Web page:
Demography, social contact patterns, and SARS-CoV-2 transmission in the South West Shewa Zone of Oromia Region, Ethiopia

Filippo Trentini, Bruno Kessler Foundation
Giorgio Guzzetta, Bruno Kessler Foundation
Margherita Galli, Bruno Kessler Foundation
Agnese Zardini, Bruno Kessler Foundation
Fabio Manenti, CUAMM Doctors with Africa
Giovanni Putoto, CUAMM Doctors with Africa
Valentina Marziano, Bruno Kessler Foundation
Worku Nigussa Gamshie, CUAMM Doctors with Africa
Ademe Tsegaye, CUAMM Doctors with Africa
Alessandro Greblo, CUAMM Doctors with Africa
Alessia Melegaro, Bocconi University
Marco Ajelli, Indiana University School of Public Health
Stefano Merler, Fondazione Bruno Kessler
Piero Poletti, Bruno Kessler Foundation, Trento

COVID-19 spread may have a dramatic impact in countries with vulnerable economies and limited availability of, and access to, healthcare resources and infrastructures. However, in sub-Saharan Africa a low prevalence and mortality have been observed so far. We collected data on individuals’ social contacts in Ethiopia across geographical contexts characterized by heterogeneous population density, work and travel opportunities, and access to primary care. We assessed how socio-demographic factors and observed mixing patterns can influence the COVID-19 disease burden, by simulating SARS-CoV-2 transmission in remote settlements, rural villages, and urban neighborhoods, under the current school closure mandate. We found that, at the end of an epidemic mitigated by school closure alone, 10-15% of the overall population would have been symptomatic and 0.3-0.4% of the population would require mechanical ventilation and/or possibly result in a fatal outcome. Higher infection attack rates are expected in more urbanized areas, but the highest incidence of critical disease is expected in remote subsistence farming settlements. The relatively low burden of COVID-19 in Ethiopia can be explained by the estimated mixing patterns, underlying demography and the enacted school closures. Socio-demographic factors can also determine marked heterogeneities across different geographical contexts within the same country.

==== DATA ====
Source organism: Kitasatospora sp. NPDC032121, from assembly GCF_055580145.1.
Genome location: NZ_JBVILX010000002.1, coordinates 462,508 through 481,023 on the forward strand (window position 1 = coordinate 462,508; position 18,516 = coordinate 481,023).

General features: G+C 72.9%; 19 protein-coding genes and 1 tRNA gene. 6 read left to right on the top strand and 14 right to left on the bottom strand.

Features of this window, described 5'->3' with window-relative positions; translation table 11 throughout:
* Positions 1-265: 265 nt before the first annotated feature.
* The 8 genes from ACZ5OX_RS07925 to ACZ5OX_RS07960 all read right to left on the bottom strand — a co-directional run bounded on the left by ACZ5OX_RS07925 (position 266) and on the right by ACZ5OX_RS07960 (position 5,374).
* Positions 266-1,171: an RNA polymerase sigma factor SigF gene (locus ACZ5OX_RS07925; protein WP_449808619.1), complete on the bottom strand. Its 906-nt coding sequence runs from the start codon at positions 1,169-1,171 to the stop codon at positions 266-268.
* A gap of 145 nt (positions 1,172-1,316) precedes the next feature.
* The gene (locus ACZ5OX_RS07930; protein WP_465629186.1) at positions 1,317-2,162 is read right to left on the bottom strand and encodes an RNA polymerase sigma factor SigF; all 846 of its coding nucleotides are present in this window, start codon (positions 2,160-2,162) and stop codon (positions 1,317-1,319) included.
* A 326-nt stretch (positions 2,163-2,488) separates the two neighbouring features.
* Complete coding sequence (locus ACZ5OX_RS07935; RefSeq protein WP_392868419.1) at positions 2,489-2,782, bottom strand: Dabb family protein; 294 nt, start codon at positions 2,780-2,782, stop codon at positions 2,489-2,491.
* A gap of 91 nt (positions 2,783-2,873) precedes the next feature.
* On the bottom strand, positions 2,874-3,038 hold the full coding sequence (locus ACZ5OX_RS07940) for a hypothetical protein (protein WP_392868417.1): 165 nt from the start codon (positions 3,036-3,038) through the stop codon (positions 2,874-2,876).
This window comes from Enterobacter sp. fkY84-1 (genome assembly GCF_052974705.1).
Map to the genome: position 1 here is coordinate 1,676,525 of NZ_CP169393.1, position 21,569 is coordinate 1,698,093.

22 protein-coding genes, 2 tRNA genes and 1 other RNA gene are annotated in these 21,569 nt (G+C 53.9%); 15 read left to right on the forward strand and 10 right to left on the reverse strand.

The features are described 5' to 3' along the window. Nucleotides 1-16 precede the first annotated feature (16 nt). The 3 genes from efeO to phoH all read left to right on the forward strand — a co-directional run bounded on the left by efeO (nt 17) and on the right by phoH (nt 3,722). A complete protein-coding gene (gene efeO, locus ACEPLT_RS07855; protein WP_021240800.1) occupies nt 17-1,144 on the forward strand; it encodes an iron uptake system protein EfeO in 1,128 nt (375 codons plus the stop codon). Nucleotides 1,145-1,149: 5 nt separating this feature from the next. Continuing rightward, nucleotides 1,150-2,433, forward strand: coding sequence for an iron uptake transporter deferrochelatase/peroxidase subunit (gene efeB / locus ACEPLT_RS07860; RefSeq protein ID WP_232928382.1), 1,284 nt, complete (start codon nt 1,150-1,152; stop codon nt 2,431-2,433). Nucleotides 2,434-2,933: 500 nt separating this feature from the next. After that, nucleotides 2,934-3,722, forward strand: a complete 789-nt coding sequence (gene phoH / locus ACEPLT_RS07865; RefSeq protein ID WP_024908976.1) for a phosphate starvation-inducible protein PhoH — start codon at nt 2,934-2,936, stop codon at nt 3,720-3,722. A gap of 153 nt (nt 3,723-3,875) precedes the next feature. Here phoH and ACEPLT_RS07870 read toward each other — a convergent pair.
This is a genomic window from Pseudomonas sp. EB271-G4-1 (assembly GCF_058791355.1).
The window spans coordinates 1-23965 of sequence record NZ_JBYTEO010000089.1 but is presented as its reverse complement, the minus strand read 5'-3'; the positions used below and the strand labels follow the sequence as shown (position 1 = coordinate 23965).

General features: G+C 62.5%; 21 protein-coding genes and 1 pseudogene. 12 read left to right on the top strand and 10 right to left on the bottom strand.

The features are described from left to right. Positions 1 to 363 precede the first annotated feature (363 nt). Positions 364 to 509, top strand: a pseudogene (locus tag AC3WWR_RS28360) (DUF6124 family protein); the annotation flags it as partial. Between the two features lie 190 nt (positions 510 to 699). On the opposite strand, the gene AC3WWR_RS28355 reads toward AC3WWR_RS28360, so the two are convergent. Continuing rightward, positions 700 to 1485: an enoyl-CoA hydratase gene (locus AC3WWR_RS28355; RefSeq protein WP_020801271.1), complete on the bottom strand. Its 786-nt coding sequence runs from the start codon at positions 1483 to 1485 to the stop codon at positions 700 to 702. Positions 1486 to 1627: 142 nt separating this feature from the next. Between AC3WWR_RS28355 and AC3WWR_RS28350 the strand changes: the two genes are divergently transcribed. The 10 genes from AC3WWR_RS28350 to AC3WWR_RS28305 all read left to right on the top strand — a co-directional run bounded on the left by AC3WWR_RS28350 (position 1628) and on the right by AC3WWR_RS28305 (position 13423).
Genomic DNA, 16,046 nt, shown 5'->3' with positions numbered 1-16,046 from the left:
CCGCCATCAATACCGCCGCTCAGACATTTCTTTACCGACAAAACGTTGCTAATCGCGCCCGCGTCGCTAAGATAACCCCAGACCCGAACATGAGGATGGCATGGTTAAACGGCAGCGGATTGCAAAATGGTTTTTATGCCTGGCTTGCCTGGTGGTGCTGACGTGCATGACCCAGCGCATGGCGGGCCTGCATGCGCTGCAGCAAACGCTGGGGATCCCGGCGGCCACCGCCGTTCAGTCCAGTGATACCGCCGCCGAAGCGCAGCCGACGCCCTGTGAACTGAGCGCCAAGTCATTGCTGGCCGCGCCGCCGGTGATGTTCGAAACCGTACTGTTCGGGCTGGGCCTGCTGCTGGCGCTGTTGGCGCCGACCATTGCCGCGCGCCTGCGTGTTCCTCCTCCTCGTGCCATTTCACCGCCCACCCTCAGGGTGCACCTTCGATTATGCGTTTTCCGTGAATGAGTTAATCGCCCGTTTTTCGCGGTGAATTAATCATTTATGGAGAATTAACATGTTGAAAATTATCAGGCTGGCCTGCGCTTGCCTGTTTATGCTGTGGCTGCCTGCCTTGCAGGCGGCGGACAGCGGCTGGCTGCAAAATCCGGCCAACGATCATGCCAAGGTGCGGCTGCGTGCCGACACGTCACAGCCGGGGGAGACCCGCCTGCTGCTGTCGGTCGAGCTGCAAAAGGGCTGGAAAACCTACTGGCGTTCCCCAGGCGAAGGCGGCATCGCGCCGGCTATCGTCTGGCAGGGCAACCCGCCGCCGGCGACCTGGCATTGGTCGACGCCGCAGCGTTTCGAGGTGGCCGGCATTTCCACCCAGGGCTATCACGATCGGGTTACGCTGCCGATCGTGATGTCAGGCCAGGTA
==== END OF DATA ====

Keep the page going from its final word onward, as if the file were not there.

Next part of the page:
Keywords: COVID-19, Demographic and social surveys, Health and morbidity

See extended abstract.

  Presented in Session 149. Estimating COVID-19 Risks and Self-Perceptions